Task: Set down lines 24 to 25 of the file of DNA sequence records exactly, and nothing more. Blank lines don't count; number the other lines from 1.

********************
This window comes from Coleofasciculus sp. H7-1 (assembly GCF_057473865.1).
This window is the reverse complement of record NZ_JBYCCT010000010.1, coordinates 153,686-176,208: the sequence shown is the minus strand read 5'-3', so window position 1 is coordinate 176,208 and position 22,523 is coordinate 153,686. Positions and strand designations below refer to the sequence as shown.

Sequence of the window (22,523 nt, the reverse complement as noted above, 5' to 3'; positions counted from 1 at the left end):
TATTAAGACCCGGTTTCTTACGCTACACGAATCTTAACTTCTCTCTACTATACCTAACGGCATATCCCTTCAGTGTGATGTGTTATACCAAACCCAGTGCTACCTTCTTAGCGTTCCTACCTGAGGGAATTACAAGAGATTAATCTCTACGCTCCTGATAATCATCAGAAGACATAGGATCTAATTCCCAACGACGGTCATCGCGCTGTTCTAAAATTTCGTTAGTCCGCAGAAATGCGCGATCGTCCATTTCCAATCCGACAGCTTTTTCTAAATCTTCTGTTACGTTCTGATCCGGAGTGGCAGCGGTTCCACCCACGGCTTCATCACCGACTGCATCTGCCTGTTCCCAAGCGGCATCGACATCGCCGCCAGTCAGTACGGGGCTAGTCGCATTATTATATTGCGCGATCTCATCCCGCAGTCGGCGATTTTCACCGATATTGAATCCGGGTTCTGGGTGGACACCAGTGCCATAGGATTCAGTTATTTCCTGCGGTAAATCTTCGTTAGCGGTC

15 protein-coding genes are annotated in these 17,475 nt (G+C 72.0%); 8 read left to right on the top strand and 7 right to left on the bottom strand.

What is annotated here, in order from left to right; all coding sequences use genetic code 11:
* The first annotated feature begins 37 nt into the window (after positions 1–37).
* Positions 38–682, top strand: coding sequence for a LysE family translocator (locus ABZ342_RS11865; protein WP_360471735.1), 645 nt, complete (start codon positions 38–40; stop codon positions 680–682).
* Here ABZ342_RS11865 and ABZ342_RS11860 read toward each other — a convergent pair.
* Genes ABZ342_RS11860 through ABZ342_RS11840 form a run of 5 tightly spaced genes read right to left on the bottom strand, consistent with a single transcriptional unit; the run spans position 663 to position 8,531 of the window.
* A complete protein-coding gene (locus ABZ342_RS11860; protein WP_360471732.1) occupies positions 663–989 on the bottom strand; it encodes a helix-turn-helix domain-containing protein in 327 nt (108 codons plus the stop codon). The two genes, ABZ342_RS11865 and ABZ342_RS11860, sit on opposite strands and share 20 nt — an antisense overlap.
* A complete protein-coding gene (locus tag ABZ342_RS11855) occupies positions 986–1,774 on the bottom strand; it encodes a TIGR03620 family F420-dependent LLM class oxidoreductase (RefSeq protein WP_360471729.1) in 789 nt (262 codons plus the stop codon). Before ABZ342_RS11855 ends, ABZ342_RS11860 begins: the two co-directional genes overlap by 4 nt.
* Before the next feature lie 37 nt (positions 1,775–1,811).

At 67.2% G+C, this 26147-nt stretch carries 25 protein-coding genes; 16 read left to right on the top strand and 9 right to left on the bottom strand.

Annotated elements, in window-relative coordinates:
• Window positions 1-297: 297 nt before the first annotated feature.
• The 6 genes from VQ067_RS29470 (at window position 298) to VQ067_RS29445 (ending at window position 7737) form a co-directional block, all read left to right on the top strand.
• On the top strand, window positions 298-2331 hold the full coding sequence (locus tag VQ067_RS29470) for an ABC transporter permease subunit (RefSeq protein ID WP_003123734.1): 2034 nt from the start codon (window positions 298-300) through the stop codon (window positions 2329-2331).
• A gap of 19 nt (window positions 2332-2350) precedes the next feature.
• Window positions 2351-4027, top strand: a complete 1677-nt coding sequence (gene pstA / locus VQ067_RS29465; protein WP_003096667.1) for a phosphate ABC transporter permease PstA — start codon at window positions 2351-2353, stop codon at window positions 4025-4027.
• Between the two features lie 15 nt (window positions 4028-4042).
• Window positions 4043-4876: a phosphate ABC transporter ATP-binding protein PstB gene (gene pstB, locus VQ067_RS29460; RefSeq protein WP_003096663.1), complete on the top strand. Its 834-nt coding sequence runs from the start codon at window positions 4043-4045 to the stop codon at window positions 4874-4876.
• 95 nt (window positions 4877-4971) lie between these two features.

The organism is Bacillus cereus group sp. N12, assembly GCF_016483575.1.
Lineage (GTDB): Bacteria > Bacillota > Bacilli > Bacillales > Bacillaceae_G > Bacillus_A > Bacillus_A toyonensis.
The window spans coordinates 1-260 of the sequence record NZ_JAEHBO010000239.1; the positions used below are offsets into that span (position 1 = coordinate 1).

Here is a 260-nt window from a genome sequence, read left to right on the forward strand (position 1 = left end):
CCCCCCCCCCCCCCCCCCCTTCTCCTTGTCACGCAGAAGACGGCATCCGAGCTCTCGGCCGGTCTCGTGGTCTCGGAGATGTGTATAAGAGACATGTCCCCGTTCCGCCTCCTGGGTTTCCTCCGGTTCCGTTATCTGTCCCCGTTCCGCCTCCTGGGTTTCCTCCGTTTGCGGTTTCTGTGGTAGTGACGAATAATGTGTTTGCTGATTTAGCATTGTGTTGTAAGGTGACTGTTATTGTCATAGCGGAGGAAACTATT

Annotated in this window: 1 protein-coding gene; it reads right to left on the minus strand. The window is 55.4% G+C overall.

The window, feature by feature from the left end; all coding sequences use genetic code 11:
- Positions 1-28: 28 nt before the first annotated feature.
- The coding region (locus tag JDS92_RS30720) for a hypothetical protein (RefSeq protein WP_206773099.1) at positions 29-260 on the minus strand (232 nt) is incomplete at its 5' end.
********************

The organism is Bacillus cereus group sp. N12, assembly GCF_016483575.1.
Lineage (GTDB): Bacteria > Bacillota > Bacilli > Bacillales > Bacillaceae_G > Bacillus_A > Bacillus_A toyonensis.